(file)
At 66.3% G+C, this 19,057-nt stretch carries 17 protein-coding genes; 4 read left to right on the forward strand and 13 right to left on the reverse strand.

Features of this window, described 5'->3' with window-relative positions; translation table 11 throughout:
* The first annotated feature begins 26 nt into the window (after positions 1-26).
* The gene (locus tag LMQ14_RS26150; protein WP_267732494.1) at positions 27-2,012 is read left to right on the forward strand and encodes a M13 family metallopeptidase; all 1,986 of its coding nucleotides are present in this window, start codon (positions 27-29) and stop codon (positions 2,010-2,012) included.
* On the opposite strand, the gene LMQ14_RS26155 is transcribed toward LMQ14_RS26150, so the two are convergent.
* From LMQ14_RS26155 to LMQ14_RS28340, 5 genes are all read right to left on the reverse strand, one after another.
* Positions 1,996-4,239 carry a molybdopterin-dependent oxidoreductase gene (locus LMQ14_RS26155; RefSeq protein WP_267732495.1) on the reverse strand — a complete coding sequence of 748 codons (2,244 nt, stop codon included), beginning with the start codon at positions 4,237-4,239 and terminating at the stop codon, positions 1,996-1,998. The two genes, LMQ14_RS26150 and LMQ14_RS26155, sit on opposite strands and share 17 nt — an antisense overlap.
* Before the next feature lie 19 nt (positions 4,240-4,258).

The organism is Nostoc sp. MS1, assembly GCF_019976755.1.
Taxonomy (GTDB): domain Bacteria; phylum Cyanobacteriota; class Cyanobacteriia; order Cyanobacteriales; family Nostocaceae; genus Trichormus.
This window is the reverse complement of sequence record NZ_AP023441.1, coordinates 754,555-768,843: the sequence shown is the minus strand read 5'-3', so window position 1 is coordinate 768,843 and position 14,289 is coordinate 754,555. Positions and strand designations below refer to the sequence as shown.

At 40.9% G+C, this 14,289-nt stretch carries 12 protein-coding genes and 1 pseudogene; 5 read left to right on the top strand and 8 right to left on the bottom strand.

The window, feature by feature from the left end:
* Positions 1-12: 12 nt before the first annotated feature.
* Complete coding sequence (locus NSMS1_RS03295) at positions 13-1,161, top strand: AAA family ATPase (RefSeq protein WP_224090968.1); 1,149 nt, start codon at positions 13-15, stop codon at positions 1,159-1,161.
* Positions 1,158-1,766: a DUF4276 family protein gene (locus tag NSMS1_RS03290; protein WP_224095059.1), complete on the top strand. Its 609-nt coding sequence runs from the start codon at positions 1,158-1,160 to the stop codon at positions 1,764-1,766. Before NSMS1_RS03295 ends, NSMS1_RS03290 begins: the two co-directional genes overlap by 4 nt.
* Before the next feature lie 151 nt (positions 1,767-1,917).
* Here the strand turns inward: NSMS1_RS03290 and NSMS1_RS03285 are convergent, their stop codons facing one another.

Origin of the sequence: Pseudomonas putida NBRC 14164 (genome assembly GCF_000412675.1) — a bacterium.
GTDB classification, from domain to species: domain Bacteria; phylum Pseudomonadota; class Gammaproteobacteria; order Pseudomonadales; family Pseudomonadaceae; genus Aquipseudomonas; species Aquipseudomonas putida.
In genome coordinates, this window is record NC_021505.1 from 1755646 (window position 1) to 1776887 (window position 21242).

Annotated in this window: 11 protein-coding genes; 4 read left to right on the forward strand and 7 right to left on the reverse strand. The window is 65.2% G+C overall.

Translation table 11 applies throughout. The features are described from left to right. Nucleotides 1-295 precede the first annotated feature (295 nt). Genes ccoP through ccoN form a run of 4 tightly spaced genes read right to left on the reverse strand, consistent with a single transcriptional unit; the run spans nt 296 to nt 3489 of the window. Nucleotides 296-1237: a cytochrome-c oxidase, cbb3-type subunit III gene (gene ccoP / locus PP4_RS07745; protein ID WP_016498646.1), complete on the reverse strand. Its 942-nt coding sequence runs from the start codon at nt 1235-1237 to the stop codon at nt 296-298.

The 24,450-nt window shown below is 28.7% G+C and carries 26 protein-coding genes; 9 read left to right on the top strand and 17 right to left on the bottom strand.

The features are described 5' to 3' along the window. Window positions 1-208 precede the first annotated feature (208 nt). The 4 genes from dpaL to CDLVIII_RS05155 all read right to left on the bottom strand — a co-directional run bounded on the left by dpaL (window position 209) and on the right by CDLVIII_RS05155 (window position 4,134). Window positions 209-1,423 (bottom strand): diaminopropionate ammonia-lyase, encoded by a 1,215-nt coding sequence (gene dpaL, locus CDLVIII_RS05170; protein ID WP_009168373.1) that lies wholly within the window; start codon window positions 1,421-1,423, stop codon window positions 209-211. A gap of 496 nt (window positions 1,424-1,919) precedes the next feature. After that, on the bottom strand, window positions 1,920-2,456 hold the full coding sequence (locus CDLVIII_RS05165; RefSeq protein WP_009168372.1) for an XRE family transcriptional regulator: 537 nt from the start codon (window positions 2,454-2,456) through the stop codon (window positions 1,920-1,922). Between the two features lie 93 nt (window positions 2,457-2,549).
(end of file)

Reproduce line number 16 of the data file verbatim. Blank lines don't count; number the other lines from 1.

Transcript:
* Positions 1,158-1,766: a DUF4276 family protein gene (locus tag NSMS1_RS03290; protein WP_224095059.1), complete on the top strand. Its 609-nt coding sequence runs from the start codon at positions 1,158-1,160 to the stop codon at positions 1,764-1,766. Before NSMS1_RS03295 ends, NSMS1_RS03290 begins: the two co-directional genes overlap by 4 nt.